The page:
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Author Topic: HIVís Reservoir May Differ in the Gut Compared With in Blood  (Read 260 times)

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Offline JimDublin

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HIVís Reservoir May Differ in the Gut Compared With in Blood
« on: November 27, 2018, 07:48:21 pm »
What was the point?

We have studies showing if ART is started immediately after an individual becomes infected a lower level of viral reservoir can be achieved than for those starting treatment in later stage disease, and over the decades that vial loads in various   tissues including the gut differ from blood and that latent HIV differs and the impact or none impact of ART on certain locations, tissues, correlations blood to other viral loads etc etc etc

So 2018 ... we did the below study, why? Maybe I am too stupid but I am not seeing a question to answer  ::)

Please standby for 2019 We will study the ultimate question "Is water wet?"

Nov. 2018
https://www.poz.com/article/hivs-reservoir-may-differ-gut-compared-blood

Quote
The viral reservoir of nonreplicating HIV-infected cells may have different qualities in the gut compared with in blood.

Publishing their findings in PLOS Pathogens, researchers drew biopsies from people with fully suppressed HIV. They analyzed differences in HIVís method of transcribing itself in cells.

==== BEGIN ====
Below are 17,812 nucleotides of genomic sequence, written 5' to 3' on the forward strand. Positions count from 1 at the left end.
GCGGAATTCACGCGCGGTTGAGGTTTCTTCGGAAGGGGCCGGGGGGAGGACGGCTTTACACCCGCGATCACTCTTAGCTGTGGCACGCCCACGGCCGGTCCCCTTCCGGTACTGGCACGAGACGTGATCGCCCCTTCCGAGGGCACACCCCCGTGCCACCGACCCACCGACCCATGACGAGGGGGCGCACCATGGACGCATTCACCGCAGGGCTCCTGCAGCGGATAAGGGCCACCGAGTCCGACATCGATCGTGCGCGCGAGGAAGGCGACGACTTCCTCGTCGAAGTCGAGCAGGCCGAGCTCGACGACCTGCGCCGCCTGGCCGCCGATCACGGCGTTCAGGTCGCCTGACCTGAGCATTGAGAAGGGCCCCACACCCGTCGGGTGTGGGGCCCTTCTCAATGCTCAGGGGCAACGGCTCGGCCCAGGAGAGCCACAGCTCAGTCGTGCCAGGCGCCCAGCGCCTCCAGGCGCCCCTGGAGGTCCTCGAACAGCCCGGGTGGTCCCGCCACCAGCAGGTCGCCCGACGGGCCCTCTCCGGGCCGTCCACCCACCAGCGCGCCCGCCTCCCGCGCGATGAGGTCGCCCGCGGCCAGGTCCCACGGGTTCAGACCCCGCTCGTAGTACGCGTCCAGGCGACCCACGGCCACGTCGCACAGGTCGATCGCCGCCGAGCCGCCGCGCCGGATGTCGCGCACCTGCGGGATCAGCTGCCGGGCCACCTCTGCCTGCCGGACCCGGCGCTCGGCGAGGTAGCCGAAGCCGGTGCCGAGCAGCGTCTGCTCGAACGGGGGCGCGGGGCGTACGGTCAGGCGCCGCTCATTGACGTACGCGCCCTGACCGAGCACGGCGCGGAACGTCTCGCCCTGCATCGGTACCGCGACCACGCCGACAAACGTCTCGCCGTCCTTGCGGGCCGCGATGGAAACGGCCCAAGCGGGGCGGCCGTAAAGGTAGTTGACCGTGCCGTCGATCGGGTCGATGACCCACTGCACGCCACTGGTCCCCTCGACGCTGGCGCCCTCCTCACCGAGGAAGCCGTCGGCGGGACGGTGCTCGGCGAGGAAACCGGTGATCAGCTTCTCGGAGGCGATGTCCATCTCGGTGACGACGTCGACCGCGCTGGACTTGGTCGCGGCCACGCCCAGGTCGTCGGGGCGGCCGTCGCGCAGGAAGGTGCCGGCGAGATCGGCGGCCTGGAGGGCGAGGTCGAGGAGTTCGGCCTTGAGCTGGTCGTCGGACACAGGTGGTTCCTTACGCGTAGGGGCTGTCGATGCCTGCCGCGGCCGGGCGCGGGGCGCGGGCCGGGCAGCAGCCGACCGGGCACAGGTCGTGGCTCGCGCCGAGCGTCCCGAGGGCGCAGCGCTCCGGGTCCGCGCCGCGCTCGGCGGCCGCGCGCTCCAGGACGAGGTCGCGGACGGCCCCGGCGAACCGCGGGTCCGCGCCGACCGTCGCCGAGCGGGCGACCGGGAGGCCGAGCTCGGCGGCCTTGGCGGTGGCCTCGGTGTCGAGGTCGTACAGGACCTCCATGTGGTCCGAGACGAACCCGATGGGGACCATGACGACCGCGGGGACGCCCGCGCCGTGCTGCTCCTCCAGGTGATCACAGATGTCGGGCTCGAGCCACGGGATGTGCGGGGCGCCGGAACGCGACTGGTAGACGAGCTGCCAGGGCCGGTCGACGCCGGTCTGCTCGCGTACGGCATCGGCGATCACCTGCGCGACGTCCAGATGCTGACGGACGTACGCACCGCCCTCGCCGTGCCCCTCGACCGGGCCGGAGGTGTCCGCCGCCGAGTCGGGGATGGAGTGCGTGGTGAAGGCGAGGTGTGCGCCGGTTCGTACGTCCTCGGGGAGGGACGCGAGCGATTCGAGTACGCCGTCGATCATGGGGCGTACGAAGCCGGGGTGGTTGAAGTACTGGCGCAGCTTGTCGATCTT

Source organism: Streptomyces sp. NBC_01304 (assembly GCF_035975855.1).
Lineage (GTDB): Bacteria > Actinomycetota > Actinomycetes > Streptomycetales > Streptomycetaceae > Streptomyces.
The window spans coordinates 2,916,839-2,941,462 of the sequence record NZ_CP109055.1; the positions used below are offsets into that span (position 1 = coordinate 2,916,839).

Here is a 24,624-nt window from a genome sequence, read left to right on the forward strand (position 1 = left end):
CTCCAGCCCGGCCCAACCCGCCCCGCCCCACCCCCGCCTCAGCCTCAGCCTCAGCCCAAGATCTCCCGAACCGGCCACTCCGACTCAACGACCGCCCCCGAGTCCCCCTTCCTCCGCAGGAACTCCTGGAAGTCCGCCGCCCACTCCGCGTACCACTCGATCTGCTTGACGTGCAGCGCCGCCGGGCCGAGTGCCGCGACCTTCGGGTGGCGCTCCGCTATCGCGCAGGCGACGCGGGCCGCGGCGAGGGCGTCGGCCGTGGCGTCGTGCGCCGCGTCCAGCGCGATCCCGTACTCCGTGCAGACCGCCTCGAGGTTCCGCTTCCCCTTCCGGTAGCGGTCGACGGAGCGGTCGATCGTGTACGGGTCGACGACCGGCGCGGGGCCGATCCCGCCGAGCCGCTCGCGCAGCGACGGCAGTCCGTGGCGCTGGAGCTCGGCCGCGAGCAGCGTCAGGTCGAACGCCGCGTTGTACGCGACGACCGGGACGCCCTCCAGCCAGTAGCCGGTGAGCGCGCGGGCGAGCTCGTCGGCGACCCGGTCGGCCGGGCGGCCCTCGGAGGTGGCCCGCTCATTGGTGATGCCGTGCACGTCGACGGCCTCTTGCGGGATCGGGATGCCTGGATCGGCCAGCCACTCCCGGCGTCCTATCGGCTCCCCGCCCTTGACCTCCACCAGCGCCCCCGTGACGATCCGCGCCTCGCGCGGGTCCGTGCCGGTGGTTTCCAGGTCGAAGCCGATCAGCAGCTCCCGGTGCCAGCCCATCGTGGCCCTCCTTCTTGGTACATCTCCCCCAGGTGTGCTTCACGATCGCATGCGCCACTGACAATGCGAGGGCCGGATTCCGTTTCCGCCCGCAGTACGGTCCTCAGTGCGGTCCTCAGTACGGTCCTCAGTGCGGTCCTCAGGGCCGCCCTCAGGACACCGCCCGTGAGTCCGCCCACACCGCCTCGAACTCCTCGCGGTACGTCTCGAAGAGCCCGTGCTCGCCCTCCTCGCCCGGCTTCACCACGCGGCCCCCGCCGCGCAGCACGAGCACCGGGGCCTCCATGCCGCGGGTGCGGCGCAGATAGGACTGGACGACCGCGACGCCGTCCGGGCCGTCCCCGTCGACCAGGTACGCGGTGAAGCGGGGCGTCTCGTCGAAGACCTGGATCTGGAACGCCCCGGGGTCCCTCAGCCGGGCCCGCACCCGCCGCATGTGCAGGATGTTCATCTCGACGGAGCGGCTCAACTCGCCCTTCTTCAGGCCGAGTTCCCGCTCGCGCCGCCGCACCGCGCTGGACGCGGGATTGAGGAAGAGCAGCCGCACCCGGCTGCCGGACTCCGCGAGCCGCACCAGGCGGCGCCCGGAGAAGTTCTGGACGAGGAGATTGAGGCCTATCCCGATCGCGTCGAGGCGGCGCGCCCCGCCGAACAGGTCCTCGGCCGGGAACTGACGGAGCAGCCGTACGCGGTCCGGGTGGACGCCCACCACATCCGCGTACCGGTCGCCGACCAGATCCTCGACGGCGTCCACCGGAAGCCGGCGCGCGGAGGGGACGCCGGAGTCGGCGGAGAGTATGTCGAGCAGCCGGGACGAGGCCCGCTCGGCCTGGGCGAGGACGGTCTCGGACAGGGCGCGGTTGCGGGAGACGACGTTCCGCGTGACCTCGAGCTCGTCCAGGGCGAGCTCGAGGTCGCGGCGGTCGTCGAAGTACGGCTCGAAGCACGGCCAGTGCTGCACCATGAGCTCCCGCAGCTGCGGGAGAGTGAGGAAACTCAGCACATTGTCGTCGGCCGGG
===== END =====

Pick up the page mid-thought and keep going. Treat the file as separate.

Transcription is a key part of the viral life cycle within a cell. Infected cells that do not transcribe and therefore are not replicating are considered latently infected. The state of latency leaves them under the radar of standard antiretroviral treatment, which works only on replicating cells.

The study authors found that the mechanisms that block viral transcription and support a state of latency differ between HIV-infected cells in the gut and those in the blood. These findings suggest that infected gut cells may be inclined to a deeper state of latency compared with those in the blood. Consequently, HIV cure therapies may be less effective at reversing such latency in infected gut cells.

Some minor examples on the gut, I have dozen more, on viral reservoirs in the gut and ART penetration and/or lack of effect on latent cells going back years.
 
2017
https://www.ncbi.nlm.nih.gov/pmc/articles/PMC4928570/
Tissue Reservoirs of HIV

https://www.ncbi.nlm.nih.gov/pubmed/28414780
Sensitive quantification of the HIV-1 reservoir in gut-associated lymphoid tissue.

2010
https://jvi.asm.org/content/85/10/4772
The Gut Mucosal Viral Reservoir in HIV-Infected Patients Is Not the Major Source of Rebound Plasma Viremia following Interruption of Highly Active Antiretroviral Therapy

2007
https://retrovirology.biomedcentral.com/articles/10.1186/1742-4690-4-87
Compartmentalization of the gut viral reservoir in HIV-1 infected patients


« Last Edit: November 27, 2018, 08:06:38 pm by JimDublin »
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